Interest rates were lower, with the 10-year Treasury yield falling to 1.544% from 1.597% on Thursday. The dollar was higher against major currencies.

A lot of red in the stock market
Only five of the 30 Dow stocks were higher: McDonald's (MCD), Wal-Mart Stores (WMT),  AT&T (T), Home Depot (HD) and Verizon Communications (VZ).

Technology, industrial and energy were the weakest S&P 500 sectors, with all 10 sectors in the red. Consumer staples and utility stocks were the best relative performers.

Only 82 S&P 500 stocks were showing gains, led by printing giant R.R. Donnelly (RRD), WPX Energy (WPX) Chesapeake Energy (CHK) and Family Dollar (FDO).

Meanwhile, just eight Nasdaq-100 stocks finished on the upside, led by BlackBerry maker Research In Motion (RIMM), Green Mountain Coffee Roasters (GMCR), Apollo Group (APOL), the operator of the University of Phoenix for-profit colleges, and Dollar Tree (DLTR).

Among the losers (besides Apple) was (AMZN), down $2.01 to $225.05, as investors seemed to be skeptical of reports from Bloomberg and others that the company is working on a new smartphone product.

Yahoo (YHOO) shares were off 7 cents to $15.78, despite a report in The Wall Street Journal that the company is considering Jason Kilar, CEO of video site Hulu, for its permanent CEO position. Hulu later reported that Kilar had withdrawn.

Short hits from the markets -- New York close



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Jul 6, 2012 11:44AM
So the government can't manage a post office
can't manage our schools
can't manage social security
can't end a war
can't create decent jobs
Sumpreme Court OK's the largest tax hike in history.

Why does anyone have any trust in the Federal level of the US Government?
Jul 6, 2012 11:44AM
Our nation has 9 million more people now than it did 4 years ago, but we have 2 million less people employed.   

But we still need to issue more work visas and let the illegals come over and stay without being deported. Insane.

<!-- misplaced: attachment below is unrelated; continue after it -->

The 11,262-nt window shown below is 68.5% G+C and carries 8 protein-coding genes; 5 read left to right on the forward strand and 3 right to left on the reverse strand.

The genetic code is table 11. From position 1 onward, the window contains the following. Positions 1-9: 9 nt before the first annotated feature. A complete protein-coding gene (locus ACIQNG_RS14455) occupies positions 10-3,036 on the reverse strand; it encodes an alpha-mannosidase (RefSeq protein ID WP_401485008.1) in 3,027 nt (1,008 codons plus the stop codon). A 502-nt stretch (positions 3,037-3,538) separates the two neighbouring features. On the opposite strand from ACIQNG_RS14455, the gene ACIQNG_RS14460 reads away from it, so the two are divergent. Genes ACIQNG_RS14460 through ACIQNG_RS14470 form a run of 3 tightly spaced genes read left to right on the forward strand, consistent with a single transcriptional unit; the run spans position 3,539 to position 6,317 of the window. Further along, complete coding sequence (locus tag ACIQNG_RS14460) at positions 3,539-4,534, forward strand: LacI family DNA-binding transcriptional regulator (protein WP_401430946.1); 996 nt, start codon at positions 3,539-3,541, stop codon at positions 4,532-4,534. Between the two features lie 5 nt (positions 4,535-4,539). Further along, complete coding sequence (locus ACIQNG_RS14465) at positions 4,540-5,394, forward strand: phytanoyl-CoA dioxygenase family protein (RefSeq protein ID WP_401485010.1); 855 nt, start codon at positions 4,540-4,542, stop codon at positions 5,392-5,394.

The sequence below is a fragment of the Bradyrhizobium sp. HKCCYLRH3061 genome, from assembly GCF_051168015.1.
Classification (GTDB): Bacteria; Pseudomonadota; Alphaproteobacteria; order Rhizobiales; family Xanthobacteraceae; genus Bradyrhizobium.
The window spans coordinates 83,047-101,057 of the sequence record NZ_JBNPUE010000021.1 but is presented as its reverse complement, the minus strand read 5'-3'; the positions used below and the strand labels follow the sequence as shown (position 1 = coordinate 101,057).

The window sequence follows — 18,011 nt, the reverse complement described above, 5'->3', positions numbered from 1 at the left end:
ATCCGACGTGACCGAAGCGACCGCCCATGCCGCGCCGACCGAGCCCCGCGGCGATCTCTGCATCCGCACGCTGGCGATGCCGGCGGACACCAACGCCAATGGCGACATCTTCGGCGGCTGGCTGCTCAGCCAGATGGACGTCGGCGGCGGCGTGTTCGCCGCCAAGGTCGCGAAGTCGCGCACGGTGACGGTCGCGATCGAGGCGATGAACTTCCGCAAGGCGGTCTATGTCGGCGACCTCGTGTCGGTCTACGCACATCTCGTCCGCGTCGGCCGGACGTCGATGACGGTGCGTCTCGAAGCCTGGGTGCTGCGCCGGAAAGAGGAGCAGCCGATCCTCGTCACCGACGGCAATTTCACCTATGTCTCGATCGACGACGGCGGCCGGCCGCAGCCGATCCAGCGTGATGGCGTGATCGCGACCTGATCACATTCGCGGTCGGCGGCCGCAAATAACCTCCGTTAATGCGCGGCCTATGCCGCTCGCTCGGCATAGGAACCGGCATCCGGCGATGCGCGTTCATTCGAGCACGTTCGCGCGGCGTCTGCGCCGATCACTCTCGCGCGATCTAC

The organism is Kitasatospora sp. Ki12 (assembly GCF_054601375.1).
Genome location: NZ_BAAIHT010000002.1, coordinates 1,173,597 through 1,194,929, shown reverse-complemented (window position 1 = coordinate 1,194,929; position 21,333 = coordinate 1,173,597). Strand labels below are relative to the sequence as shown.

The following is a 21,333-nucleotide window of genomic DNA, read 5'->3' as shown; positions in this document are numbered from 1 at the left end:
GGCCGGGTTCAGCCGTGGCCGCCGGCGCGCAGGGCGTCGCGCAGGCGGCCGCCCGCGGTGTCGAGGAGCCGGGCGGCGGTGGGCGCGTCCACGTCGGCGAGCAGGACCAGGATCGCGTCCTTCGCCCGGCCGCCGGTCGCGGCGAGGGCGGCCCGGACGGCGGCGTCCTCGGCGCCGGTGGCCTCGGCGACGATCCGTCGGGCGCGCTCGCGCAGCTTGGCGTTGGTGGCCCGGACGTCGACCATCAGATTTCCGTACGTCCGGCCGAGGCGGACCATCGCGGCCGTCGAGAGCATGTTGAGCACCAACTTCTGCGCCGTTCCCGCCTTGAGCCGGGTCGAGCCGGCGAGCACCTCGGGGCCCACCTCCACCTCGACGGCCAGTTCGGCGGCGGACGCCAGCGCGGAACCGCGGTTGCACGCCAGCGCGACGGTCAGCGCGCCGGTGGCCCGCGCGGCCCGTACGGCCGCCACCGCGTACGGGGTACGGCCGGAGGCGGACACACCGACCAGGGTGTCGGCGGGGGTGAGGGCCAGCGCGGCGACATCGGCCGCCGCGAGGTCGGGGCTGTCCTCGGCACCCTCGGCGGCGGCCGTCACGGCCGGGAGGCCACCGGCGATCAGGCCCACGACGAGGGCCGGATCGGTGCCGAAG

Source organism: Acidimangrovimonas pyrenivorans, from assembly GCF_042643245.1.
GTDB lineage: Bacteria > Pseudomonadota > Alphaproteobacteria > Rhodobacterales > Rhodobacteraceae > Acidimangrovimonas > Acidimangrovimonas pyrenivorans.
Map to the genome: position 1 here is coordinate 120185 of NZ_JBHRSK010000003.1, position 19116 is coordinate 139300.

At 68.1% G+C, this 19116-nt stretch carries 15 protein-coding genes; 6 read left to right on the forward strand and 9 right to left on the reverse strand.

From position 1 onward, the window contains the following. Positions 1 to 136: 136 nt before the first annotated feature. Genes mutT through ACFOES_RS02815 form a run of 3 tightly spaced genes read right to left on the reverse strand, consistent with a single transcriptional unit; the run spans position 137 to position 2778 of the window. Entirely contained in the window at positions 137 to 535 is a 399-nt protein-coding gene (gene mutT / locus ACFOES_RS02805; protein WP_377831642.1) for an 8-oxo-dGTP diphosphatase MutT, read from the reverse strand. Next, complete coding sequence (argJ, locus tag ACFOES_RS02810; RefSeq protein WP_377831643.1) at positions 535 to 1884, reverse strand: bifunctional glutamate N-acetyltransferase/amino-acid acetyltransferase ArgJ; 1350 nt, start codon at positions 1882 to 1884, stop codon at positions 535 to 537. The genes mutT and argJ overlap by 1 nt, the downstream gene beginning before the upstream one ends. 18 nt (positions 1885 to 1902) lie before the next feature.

Jul 6, 2012 11:23AM
Who writes the headlines? Tepid jobs report??? The job market is falling apart and the writer calls these numbers "tepid"????? Goodness....but perhaps he doesn't want to stir up a riot...
Jul 6, 2012 11:25AM
Jul 6, 2012 11:25AM
Obamanomics....  November cannot get here fast enough...
Jul 6, 2012 12:03PM
Will illegals have to buy health insurance? 
Jul 6, 2012 11:38AM
Just remember this and keep repeating and everything will be all right......"the private sector is doing fine......." the private sector is doing fine".................The Democrats controlled the House and the Senate the last two years of the Bush administration and the first two years of this slow-motion train wreck , so don't blame it on  a Republican congress now. President Obama said that he could and would fix the economy. Just wait until the $ 2 trillion, I mean penalty increase hits the consumers and the small business employers next as Obamacare continues to be phased in. Soon , everyone who didn't have a healthcare card will have one , whether they can afford it or not , but there probably won't be many hospitals open or doctors still in business.  Gasoline prices are "down" to $3.39 a gallon. Inflation is up , and runaway inflation is just around the corner, thanks to TARP, QE1 and Qe2. Can QE3 be too far off. How's that "Hope and Change " thing workin' out now ?
Jul 6, 2012 12:10PM

And so it goes.  Last week we had a run up on essentially no new information.  Now the institutions are booking their gains from last week.  Sure the jobs report was low but they've been low for months.  Do you know anyone that got a real job lately?  The sell off will be carefully calculated to be scary enough to lure the FED into another QE.  Of course since the FED ARE BANKERS, the bankers will find out about it first and be poised to ride yet another wave of newly created money over the 13000 mark.  They will then cash in taking the DOW back below 13000.  They will have pocketed more wealth and your savings will have been devalued at a level commensurate with the amount of money the FED just created.